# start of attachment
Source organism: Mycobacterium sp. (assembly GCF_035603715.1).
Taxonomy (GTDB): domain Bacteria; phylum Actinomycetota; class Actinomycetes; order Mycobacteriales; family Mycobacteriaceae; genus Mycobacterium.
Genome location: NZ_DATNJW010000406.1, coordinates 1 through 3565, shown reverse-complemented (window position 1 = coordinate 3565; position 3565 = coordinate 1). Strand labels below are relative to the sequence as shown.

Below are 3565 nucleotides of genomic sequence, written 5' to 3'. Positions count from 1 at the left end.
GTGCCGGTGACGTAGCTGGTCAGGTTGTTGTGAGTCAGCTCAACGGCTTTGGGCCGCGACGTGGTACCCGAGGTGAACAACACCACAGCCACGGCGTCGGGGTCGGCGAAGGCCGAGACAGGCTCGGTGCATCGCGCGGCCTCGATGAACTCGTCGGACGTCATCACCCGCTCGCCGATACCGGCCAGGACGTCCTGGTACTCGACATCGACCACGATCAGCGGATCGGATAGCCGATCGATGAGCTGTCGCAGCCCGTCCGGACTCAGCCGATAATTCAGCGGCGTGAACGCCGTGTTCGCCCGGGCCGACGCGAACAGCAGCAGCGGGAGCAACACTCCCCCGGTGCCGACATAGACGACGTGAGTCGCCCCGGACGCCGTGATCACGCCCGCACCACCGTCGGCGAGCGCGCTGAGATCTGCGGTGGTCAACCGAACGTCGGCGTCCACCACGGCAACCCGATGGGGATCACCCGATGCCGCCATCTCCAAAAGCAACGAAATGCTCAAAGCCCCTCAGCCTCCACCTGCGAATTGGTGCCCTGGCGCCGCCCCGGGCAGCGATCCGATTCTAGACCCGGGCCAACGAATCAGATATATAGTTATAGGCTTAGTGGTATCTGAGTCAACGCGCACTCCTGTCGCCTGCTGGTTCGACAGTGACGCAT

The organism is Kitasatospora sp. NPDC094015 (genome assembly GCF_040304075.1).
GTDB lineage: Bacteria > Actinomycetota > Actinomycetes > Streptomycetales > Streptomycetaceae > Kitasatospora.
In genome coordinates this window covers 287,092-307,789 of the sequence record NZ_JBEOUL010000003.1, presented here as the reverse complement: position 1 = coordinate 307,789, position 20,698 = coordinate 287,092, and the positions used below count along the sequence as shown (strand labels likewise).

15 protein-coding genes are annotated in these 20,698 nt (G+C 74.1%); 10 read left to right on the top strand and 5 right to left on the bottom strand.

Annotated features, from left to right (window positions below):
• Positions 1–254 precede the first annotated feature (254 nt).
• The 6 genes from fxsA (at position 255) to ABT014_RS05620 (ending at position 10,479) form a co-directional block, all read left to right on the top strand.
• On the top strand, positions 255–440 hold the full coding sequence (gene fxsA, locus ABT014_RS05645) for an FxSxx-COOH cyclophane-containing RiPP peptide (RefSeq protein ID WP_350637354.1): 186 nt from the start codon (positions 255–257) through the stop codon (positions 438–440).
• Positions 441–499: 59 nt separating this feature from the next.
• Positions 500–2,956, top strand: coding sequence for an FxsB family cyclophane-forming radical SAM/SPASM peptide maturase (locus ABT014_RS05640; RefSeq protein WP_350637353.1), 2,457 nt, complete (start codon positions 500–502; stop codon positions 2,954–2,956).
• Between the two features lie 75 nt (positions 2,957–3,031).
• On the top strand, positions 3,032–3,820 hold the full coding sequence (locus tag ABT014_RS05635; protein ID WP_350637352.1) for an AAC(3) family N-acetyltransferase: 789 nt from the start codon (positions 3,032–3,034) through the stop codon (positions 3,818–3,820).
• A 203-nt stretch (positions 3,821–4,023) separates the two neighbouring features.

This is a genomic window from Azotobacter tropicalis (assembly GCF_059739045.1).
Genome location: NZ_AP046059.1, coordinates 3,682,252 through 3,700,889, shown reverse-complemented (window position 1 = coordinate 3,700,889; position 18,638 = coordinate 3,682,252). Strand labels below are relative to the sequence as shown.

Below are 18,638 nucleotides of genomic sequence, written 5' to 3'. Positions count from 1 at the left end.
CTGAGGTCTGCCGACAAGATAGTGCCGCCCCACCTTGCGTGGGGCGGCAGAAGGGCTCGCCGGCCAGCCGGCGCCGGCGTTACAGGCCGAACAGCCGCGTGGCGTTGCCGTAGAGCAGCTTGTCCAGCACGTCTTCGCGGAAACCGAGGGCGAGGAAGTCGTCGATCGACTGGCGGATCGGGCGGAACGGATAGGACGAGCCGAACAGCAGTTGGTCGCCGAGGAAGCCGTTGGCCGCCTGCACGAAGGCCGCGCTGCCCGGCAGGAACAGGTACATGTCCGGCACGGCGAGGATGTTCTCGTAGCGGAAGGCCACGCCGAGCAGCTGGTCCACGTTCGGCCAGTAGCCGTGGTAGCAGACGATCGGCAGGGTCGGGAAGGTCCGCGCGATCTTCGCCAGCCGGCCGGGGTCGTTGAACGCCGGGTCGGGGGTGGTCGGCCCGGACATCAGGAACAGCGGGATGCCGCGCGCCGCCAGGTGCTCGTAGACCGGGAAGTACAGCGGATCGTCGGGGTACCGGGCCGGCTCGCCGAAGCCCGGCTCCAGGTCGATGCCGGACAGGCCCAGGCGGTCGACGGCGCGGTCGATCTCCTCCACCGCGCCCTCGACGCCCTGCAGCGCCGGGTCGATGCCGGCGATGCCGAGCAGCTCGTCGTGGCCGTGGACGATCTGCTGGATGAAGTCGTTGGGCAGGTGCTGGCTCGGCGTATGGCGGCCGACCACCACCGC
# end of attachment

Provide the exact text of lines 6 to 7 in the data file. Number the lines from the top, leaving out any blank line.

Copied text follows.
The organism is Kitasatospora sp. NPDC094015 (genome assembly GCF_040304075.1).
GTDB lineage: Bacteria > Actinomycetota > Actinomycetes > Streptomycetales > Streptomycetaceae > Kitasatospora.